Squamous cell carcinoma (SSC) is a type of skin cancer that begins in the squamous cells. These cells are the thin, flat cells that make up the epidermis, or the outermost layer of the skin. When certain genetic changes occur in the DNA of any of these cells which cause them to multiply uncontrollably, skin cancer occurs.
SSC of the skin most often occurs on sun-exposed skin, such as in scalp, the backs of hands, ears or lips or anywhere like as, on the body, including inside the mouth, on anus and on genitals.
Signs and symptoms of SSC of the skin include:
A firm, red nodule and flat sore with a scaly crust
A red sore or rough patch inside your mouth
A red, raised patch or wart-like sore on or in the anus or on the genitals
UV radiation is the most common cause of the DNA mutations that lead to skin cancer. Factors that may increase the risk of SSC of the skin include:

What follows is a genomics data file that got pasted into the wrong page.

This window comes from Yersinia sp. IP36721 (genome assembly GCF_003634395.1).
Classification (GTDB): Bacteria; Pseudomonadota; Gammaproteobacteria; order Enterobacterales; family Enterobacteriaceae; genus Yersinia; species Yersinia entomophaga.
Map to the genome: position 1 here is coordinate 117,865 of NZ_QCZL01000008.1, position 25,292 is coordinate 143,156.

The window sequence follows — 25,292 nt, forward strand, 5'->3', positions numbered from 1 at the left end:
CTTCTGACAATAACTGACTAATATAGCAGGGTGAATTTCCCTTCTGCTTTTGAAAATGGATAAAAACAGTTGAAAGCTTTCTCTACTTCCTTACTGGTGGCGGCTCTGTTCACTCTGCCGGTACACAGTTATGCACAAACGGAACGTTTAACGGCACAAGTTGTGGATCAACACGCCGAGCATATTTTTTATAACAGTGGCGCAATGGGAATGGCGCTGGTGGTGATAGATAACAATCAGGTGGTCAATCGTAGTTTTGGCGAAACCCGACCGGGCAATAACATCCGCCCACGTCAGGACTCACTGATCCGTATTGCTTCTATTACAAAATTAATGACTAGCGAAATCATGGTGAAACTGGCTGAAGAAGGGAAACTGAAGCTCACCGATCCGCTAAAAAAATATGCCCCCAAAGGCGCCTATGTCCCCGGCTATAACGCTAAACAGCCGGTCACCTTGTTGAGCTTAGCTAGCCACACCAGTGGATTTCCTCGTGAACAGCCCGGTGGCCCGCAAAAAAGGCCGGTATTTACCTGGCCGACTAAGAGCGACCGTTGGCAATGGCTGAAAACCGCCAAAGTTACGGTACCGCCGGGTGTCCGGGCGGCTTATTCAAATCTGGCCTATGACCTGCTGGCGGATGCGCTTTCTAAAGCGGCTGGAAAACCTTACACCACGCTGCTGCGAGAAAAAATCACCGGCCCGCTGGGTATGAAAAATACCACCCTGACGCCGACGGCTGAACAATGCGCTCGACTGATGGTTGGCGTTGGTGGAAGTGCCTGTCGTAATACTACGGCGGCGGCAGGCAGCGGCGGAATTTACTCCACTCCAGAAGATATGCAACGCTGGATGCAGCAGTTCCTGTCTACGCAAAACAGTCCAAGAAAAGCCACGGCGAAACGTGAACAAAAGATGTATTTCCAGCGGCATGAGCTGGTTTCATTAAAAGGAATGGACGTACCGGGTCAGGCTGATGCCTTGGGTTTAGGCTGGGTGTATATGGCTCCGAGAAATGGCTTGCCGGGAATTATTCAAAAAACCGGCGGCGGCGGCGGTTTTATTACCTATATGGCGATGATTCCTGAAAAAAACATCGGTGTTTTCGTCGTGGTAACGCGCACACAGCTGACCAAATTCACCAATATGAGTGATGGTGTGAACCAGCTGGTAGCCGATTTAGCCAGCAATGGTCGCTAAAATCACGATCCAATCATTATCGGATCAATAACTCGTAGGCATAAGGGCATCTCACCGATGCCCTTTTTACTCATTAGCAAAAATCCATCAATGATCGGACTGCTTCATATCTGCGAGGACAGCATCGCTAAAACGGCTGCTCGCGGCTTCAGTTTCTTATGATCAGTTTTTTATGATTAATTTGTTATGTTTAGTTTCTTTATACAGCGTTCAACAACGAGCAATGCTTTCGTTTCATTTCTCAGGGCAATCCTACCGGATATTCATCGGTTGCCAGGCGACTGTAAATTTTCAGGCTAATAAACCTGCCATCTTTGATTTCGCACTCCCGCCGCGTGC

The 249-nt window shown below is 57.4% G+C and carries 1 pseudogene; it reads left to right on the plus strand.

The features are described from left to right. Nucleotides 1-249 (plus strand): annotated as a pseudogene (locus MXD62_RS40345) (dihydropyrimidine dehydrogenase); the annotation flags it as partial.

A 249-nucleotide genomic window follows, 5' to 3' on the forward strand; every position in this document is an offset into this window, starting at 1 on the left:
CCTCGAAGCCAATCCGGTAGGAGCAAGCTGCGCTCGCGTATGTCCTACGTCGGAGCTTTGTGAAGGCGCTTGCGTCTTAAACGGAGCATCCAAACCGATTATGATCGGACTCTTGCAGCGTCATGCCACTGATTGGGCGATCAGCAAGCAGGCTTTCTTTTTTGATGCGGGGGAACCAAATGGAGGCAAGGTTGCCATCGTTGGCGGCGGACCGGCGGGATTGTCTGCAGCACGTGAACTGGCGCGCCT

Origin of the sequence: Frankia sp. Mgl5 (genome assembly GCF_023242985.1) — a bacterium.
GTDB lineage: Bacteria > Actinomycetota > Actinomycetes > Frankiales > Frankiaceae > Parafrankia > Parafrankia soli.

Having fair skin, light-coloured hair and blue, green, or gray eyes
Long exposure to UV radiation or history of sunburns
Weak immune system and rare genetic disorder
To help reduce the risk for SCC, follow these tips:
Limit your sun exposure; avoid the sun during the hottest part of the day.
Wear sunglasses with UV ray protection and cover your skin
Protect your skin during winter as well because winter rays can be especially dangerous
Check your skin for any new/abnormal growths
The writer is a student of Department of Pharmacy at Bangabandhu Sheikh Mujibur Rahman Science and Technology University.